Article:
2020 has been a dumpster fire. No truer statement has ever been uttered. In January, we held our breaths wondering if the death of an Iranian general would start World War III while a bushfire raged across Australia burning up tens of millions of acres and an impeachment trial began. NBA legend Koby Bryant, his daughter and seven others died in a helicopter crash in February. In March, shutdowns prompted by the arrival of Coronavirus left flights empty, city centers deserted, and cruise ships with trapped passengers floating aimlessly. With the economy responding to the lockdowns in April, Americans filled food bank lines all over the country while others took to the street demanding some kind of reopening. As we turned the calendar to May, the rumblings of America’s racial crisis flooded the airways while protesters called for justice. By June, the marches for justice intensified circling the globe, at the same time 49 million people in Mexico and Guatemala felt a 7.4 magnitude earthquake. In more recent months, the pandemic continues to wreak havoc, murder hornets arrive in the US, Beirut explosion leaves 300,000 people homeless, the West Coast wildfires rage, and a presidential political campaign divides neighbors and families.

A dumpster fire indeed! No peace to be found in 2020. What if we could find peace in spite of the dumpster fire?  If we stubbornly focus our minds on a specific list of things, peace can be found.

  • What is accurate. Honest messages about ourselves and others get crowded out by messages that are not accurate.

I’m not going to make it. – This is stupid. – I can’t believe they are such terrible people.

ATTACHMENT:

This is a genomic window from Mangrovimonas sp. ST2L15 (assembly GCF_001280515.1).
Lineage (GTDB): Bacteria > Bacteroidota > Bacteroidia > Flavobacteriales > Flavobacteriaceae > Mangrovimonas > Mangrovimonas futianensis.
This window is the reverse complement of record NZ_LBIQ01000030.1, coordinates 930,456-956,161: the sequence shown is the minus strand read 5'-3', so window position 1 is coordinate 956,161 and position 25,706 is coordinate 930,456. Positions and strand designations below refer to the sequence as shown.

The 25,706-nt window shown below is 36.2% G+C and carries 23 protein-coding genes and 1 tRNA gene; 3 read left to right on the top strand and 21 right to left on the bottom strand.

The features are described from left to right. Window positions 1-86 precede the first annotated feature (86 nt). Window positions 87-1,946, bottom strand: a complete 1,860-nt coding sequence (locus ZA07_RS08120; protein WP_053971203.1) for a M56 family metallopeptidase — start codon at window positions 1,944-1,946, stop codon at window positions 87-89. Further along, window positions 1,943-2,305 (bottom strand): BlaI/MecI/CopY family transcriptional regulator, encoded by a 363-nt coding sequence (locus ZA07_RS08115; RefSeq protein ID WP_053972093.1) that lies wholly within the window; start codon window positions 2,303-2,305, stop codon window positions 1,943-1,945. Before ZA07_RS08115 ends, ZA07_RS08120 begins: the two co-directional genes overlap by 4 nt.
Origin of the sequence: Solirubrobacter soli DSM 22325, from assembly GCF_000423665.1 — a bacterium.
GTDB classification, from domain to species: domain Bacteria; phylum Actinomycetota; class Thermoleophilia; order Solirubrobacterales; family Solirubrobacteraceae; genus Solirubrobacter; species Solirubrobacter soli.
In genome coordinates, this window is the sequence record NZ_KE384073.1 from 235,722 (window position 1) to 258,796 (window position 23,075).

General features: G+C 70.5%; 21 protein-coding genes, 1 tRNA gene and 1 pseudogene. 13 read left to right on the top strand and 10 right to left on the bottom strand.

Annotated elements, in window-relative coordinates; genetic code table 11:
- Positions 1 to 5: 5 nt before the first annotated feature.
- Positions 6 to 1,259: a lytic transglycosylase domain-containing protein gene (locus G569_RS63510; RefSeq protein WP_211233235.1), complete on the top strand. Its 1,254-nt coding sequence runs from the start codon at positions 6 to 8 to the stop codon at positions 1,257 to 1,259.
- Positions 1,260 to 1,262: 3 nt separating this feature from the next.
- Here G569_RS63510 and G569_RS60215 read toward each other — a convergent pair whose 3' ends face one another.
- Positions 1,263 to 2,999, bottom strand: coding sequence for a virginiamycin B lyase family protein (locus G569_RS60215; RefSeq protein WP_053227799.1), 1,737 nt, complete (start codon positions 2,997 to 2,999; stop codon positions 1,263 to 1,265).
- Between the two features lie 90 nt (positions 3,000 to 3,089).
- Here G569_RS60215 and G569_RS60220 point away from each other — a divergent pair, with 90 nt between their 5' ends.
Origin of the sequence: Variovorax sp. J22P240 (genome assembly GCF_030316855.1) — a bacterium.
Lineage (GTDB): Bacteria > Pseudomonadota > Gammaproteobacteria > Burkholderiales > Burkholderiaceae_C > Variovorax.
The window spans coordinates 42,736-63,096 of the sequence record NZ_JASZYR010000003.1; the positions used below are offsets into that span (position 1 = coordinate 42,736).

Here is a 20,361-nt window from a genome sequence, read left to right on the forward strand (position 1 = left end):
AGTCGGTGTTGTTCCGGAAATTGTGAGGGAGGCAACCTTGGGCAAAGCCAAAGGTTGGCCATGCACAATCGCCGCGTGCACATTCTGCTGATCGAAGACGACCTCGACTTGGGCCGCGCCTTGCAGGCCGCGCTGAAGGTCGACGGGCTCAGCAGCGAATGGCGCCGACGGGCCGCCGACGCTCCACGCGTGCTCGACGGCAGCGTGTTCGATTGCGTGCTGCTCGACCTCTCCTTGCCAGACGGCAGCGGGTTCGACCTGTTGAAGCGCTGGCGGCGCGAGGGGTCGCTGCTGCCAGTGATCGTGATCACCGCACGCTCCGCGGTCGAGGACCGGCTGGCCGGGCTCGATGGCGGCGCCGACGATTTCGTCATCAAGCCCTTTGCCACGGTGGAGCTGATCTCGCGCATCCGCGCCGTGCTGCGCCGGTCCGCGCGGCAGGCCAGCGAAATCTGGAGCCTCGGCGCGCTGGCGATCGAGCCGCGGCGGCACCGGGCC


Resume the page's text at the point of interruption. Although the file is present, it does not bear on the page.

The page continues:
When we direct our minds toward accurate messages like:

I’m not perfect and this will be good, I just need to give it a little more thought.

This isn’t working out like I expected, what can I adjust.

I’m not understanding them, I’m curious to learn more about what they are saying.


Those messages alone shift everything and provide space for PEACE to grow.

  • What is worthy. Fostering honorable thoughts about our circumstances takes some intention. We’ve all heard ourselves saying:

These people are out of their minds!

Directing our focus to more honorable thoughts like:

Not everyone has to look like me.

I’m eager to find out what she is really thinking.

It’s always good to be passionate about something.

Worthy, honorable thoughts about what is happening around us bring PEACE to our own souls and possibly a few others.

  • What is gracious. Compassionate conversations with strangers and friends focus us on what we can learn about them. Practicing graciousness in the middle of disagreement helps us to truly wonder about the other person, their ideas, their ways, their experience (even if we have opposing ideas and experiences). This practice of grace pushes us toward PEACE.
  • What is the best. We have made a sport out of re-living our worst moments. Moments of uncertainty and doubt replay and repeat in our heads.

I can’t believe I said that/did that/lost it like that. Everyone thinks I’m a terrible mom/boss/employee.

What is the absolute finest moment of our day? Let’s re-live that! Replay the best pieces to preserves PEACE.

  • What we admire. Training ourselves to look for things we admire and applaud (and verbalize them to others) will shift the experience for all of us to a more PEACEFUL place.

To usher in peace, even in 2020, think on the above things. Ralph Waldo Emerson, “Nobody can bring you peace but yourself.”